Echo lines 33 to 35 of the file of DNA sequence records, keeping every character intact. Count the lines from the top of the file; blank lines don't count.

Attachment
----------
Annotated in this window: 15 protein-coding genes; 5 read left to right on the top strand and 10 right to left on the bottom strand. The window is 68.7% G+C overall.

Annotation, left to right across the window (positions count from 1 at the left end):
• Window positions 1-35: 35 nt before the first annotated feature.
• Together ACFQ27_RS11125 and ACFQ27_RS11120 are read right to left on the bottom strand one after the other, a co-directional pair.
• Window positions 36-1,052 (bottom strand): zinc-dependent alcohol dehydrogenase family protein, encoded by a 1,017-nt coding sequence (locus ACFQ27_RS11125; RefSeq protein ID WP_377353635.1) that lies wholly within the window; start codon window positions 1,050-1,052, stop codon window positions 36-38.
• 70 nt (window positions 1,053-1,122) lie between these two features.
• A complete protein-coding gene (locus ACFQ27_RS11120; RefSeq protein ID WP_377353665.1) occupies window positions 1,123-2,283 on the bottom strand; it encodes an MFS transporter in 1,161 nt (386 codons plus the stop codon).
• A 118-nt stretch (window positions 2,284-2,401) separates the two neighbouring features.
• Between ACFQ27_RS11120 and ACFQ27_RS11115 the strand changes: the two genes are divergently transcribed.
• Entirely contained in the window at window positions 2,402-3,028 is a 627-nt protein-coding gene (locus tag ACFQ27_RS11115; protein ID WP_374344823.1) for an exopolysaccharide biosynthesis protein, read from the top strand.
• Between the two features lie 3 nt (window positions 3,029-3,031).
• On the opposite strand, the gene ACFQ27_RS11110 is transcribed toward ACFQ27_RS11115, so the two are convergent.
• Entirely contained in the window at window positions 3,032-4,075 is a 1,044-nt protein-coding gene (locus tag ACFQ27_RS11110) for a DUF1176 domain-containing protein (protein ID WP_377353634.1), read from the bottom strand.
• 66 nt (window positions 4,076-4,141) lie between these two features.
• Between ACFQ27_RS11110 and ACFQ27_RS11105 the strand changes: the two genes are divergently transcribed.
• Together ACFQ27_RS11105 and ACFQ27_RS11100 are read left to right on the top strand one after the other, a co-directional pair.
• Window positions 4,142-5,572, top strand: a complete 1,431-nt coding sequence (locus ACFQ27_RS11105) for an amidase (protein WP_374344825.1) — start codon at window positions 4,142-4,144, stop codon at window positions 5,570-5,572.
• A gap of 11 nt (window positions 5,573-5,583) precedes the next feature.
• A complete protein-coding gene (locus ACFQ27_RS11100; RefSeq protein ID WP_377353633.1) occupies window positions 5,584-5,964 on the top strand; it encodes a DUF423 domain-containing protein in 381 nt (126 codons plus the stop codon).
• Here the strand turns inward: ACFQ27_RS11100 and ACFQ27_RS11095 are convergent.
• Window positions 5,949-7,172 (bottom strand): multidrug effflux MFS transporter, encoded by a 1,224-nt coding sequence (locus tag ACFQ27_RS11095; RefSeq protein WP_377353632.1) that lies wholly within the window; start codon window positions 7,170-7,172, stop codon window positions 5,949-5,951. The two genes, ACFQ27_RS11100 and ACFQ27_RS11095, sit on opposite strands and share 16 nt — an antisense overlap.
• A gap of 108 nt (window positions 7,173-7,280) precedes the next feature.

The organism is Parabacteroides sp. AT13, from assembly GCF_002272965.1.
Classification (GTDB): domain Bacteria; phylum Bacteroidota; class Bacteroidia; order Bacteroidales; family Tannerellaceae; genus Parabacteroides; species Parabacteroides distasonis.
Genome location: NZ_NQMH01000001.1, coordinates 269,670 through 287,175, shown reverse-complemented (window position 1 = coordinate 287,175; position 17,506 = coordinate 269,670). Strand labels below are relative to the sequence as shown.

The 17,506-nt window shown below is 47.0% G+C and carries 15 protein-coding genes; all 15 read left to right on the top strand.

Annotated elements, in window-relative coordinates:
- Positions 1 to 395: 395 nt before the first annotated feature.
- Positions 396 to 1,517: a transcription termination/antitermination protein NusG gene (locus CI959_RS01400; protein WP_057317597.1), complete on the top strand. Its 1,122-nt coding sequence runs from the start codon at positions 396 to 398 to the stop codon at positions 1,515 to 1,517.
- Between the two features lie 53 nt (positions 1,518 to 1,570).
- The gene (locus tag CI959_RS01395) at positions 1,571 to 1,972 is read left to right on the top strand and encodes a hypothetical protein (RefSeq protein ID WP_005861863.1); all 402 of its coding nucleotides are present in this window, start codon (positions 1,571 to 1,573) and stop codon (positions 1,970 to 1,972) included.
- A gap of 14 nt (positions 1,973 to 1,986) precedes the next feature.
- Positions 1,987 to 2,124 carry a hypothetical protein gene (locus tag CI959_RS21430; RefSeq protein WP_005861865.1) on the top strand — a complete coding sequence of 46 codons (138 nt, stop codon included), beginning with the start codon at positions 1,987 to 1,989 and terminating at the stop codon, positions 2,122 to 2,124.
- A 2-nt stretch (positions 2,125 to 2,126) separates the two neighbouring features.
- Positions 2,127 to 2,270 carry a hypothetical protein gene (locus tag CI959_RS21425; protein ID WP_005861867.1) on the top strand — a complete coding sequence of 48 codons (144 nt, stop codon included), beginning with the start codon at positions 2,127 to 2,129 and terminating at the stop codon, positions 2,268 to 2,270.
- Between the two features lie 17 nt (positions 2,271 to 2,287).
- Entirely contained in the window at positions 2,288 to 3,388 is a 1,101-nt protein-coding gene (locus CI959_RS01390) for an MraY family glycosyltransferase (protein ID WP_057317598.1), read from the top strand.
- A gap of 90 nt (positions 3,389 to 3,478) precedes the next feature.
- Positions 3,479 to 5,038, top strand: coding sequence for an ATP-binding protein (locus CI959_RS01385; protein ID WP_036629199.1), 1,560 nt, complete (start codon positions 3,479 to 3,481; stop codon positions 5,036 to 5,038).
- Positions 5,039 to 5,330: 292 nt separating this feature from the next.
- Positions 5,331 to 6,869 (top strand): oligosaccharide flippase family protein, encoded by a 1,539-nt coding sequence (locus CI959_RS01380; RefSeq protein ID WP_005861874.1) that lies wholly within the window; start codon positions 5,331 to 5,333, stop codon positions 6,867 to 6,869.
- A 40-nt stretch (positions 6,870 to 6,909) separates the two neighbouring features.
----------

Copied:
- Positions 1,987 to 2,124 carry a hypothetical protein gene (locus tag CI959_RS21430; RefSeq protein WP_005861865.1) on the top strand — a complete coding sequence of 46 codons (138 nt, stop codon included), beginning with the start codon at positions 1,987 to 1,989 and terminating at the stop codon, positions 2,122 to 2,124.
- A 2-nt stretch (positions 2,125 to 2,126) separates the two neighbouring features.
- Positions 2,127 to 2,270 carry a hypothetical protein gene (locus tag CI959_RS21425; protein ID WP_005861867.1) on the top strand — a complete coding sequence of 48 codons (144 nt, stop codon included), beginning with the start codon at positions 2,127 to 2,129 and terminating at the stop codon, positions 2,268 to 2,270.